Fenofibrate Side Effects
Not all side effects for fenofibrate may be reported. You should always consult a doctor or healthcare professional for medical advice. Side effects can be reported to the FDA here.
For the Consumer
Applies to fenofibrate: oral capsule, oral tablet
In addition to its needed effects, some unwanted effects may be caused by fenofibrate. In the event that any of these side effects do occur, they may require medical attention.
You should check with your doctor immediately if any of these side effects occur when taking fenofibrate:Less common
- Chills or fever
- hives or skin rash
- muscle aches and pains
- nausea or vomiting
- Chronic indigestion
- dark urine
- muscle cramps, pain, stiffness, swelling, or weakness
- troubled breathing
- unusual bleeding or bruising
- unusual tiredness
- yellow eyes or skin
- bloody urine
- decreased frequency or amount of urine
- lower back or side pain
- pains in the stomach, side, or abdomen, possibly radiating to the back
- swelling of the face, fingers, or lower legs
- swollen joints
- upper right abdominal or stomach pain
Some of the side effects that can occur with fenofibrate may not need medical attention. As your body adjusts to the medicine during treatment these side effects may go away. Your health care professional may also be able to tell you about ways to reduce or prevent some of these side effects. If any of the following side effects continue, are bothersome or if you have any questions about them, check with your health care professional:More common
- Runny nose
- stuffy nose
- Back pain
- eye irritation
- increased sensitivity of the skin to sunlight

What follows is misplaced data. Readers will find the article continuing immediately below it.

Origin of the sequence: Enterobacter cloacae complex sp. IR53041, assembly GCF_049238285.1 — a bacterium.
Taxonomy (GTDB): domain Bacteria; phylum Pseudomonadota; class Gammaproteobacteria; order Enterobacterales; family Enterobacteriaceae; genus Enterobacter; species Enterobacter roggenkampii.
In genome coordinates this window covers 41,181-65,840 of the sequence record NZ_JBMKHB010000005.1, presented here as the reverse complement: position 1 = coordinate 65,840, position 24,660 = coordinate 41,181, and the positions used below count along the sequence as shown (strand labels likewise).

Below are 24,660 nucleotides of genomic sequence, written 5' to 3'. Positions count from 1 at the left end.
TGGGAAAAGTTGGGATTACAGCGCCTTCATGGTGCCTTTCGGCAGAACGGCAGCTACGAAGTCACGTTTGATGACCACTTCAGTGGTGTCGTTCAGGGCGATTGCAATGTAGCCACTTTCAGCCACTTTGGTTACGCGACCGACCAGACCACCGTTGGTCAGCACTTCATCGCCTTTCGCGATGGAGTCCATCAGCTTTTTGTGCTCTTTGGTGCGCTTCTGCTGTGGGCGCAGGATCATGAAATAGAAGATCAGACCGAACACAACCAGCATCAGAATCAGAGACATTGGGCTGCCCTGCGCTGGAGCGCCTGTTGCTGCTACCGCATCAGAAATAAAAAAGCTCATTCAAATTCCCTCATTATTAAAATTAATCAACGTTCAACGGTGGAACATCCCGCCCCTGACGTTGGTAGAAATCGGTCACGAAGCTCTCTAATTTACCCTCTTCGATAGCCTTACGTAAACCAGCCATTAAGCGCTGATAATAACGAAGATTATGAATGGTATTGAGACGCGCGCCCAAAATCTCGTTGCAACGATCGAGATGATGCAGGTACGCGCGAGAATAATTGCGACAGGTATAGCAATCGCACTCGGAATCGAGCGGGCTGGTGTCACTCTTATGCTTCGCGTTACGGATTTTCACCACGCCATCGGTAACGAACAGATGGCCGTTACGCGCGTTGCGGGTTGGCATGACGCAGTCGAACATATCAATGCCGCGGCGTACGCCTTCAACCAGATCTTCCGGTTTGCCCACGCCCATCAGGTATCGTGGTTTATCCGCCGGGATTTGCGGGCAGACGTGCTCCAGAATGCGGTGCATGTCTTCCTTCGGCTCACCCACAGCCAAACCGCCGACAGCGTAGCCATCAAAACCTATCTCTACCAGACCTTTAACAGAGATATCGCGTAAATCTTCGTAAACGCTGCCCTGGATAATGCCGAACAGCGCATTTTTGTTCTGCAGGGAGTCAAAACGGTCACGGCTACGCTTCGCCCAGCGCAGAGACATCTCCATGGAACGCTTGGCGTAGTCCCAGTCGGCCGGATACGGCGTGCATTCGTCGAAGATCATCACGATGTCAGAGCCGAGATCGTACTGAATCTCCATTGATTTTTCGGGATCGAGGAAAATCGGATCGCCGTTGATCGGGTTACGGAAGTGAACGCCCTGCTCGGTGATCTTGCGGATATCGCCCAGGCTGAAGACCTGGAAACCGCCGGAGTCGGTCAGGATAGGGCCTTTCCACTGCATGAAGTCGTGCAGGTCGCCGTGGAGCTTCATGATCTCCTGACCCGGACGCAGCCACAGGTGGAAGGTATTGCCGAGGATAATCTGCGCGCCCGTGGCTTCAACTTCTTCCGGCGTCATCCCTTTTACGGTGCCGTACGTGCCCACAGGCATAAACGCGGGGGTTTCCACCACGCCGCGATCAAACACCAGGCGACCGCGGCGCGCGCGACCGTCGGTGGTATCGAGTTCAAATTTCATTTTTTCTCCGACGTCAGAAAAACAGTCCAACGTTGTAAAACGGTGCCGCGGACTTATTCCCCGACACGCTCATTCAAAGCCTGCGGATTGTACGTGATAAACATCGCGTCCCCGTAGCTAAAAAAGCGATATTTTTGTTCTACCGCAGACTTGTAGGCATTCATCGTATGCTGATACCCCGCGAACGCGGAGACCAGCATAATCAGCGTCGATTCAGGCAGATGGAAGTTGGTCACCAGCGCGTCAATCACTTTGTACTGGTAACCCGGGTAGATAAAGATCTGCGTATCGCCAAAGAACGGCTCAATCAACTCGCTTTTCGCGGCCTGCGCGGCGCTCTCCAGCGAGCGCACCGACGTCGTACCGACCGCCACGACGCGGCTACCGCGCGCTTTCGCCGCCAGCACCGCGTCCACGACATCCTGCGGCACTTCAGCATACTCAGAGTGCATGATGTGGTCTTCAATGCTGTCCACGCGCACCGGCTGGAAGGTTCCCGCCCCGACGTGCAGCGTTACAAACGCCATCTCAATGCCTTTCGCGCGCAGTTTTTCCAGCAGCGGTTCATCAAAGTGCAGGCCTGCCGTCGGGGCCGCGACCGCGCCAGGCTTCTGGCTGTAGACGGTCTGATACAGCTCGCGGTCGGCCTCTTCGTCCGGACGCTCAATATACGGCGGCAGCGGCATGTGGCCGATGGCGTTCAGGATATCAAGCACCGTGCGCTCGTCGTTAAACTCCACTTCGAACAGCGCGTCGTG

- Lack or loss of strength
For Healthcare Professionals
Applies to fenofibrate: oral capsule, oral tablet
Body as a whole effects probably related to fenofibrate or where causality has not yet been established include weight loss and fever.
General total body symptoms have included asthenia/fatigue or flu-like symptoms (5%) and infection (18%). During clinical studies, 6% of patients discontinued fenofibrate because of drug-related adverse effects. The most common reason for discontinuation of fenofibrate was skin rash in 2% of patients.
In clinical studies, 6% of patients receiving 134 mg to 200 mg fenofibrate daily experienced transaminase levels greater than 3 times the upper limits of normal. No such incidences occurred in patients receiving dosages of 34 mg to 67 mg daily. Hepatotoxicity can occur following weeks or years of therapy and is dose related. Cirrhosis associated with chronic active hepatitis has been reported.
Hepatic side effects have included significant increases in serum transaminase levels.
Patients should be instructed to report symptoms of muscle pain, weakness, or tenderness. If such symptoms develop, creatine kinase should be measured, and, if elevated, fenofibrate should be discontinued.
Gemfibrozil is associated with a higher incidence of myotoxicity (i.e., rhabdomyolysis) than fenofibrate when used in combination with any HMG CoA reductase inhibitor (statin). Fenofibrate is primarily metabolized by glucuronidation, whereas gemfibrozil undergoes extensive oxidative metabolism which results in higher plasma levels of statins. This pharmacokinetic difference may account for the differences in the rates of myotoxicity.
A patient with auto-immune thyroiditis induced hypothyroidism developed acute renal failure secondary to simvastatin/fenofibrate combination therapy induced rhabdomyolysis. Following discontinuation of simvastatin/fenofibrate therapy and thyroid replacement, symptoms (i.e., muscle pain, oliguria) resolved and renal function returned to normal within 14 days.
Musculoskeletal side effects have included arthralgias (3%). In addition, the use of fibrate derivatives, including fenofibrate occasionally has been associated with myositis. Rhabdomyolysis has occurred rarely and generally in association with impaired renal function. Myopathy should be considered in the presence of symptoms of diffuse myalgias, muscle tenderness or weakness, and/or significant increase in serum creatine kinase. Combination therapy with HMG-CoA reductase inhibitors may increase the potential for myositis. Elevations in serum creatinine have also been associated with fenofibrate therapy.